Gamergate: Last life for game journalists, full health for gamers.

If you’ve never heard about GamerGate then you either don’t play video games, or you’ve been playing too many to notice it in the media.

GamerGate is a whirlpool of misrepresented facts, feminist/misogynistic slander, and a whole heap of questions about ethics in video game journalism.

Zoe Quinn, the centre of Gamergate, who was doxxed and harassed online for her game ‘Depression Quest’ (PHOTOGRAPH BY JASON GROW)

When Zoe Quinn released her game ‘Depression Quest’, an interactive novel about living with depression,in August 2014,  it garnered a significant amount of positive reviews from critics. However, the community of gamers felt that the game was over praised and didn’t deserve the feedback it was receiving.

Gamers blamed the journalistic ethics of the video game industry for the illegitimate attention to the game when Eron Gjoni posted a “rambling online essay” detailing an unfaithful relationship between Quinn and a Kotaku  journalist Nathan Grayson. These allegations were later proven to be false.  This didn’t stop angry gamers doxxing Quinn and sending death and rape threats and continuing to blame journalistic ethics.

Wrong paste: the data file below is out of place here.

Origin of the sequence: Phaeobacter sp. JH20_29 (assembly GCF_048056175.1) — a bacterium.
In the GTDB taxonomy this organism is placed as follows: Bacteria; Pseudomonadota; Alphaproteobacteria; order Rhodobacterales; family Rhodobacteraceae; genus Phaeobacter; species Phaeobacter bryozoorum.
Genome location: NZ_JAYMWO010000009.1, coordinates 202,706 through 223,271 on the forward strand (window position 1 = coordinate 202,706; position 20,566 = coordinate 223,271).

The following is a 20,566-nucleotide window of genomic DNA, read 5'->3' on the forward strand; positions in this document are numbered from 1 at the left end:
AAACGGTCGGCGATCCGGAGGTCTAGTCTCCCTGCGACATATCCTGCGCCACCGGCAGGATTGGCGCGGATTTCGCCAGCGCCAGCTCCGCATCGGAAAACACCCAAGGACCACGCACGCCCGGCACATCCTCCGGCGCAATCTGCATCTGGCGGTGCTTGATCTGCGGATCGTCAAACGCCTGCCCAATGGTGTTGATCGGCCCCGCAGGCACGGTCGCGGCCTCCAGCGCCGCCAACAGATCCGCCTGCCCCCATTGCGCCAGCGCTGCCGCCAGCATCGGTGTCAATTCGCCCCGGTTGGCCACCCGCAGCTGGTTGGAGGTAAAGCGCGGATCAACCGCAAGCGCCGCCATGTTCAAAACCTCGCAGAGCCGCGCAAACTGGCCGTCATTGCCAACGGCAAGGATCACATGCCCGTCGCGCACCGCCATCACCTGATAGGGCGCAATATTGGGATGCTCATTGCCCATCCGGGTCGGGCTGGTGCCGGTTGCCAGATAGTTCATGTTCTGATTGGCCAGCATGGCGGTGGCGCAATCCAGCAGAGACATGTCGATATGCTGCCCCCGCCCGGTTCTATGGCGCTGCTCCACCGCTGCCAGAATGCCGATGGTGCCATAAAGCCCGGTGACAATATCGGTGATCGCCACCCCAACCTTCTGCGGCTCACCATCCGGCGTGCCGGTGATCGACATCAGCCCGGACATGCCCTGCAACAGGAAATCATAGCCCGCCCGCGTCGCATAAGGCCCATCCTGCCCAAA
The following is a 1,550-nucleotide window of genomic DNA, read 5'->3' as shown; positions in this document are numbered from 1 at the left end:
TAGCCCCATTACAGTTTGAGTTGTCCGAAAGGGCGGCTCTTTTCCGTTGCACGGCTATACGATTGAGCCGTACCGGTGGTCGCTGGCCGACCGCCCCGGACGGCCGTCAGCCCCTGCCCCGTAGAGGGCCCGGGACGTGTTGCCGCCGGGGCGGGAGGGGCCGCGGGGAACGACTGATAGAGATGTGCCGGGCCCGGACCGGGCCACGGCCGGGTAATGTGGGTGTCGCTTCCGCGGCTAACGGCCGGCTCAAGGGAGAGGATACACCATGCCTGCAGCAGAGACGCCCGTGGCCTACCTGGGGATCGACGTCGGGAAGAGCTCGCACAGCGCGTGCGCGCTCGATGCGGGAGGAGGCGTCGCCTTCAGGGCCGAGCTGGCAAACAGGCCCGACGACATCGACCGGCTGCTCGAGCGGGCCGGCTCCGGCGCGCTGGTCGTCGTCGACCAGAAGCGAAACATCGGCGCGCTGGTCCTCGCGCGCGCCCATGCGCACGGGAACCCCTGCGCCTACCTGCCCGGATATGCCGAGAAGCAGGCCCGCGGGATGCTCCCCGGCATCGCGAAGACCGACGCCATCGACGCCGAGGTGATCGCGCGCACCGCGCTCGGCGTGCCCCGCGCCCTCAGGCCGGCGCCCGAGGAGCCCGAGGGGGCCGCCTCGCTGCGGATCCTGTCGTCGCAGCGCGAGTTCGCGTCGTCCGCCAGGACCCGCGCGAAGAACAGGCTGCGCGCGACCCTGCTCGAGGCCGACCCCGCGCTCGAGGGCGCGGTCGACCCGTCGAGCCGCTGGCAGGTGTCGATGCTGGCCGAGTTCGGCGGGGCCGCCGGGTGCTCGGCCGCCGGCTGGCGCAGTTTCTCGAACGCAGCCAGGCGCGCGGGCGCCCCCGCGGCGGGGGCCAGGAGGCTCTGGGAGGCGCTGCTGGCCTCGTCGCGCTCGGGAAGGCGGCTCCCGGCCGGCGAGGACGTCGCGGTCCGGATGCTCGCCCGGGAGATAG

Gamergate isn’t about ethics.  That is simply a misguided cover for what has become a sad blight on the word ‘gamer’. The scandal has spurred hundreds of hypersensitive articles simple because women are “challenging the status quo of gaming as a male-dominated space”

But the journalists are no better. In the wake of #gamergate gamasutra, destructoid, and vice have declared gamers to be dead. The truth here is that gamers aren’t dead, its the video game journalists who are dying.

” ‘Games culture’ is a petri dish of people who know so little about how human social interaction and professional life works that they can concoct online ‘wars’ about social justice or ‘game journalism ethics,’ straight-faced, and cause genuine human consequences. Because of video games. ” – Leigh Alexander

Gamasutra found in another article that YouTube personalities or video game enthusiasts had a bigger impact in sales than traditional journalistic reporting.

Gamers who threatened school shootings, rapes and death threats and accused journalist of ethical malpractice and the journalists who after only a few weeks pronounced the identity of their audience dead. It’s all part of Gamergate.

Gamergate became very quickly a mess of journalistic ethics, practices and questions about the relevance of video game journalism. Certainly there is a shadow on the word ‘gamer’ since August 2014 but they identity of the gamer is far from dead.


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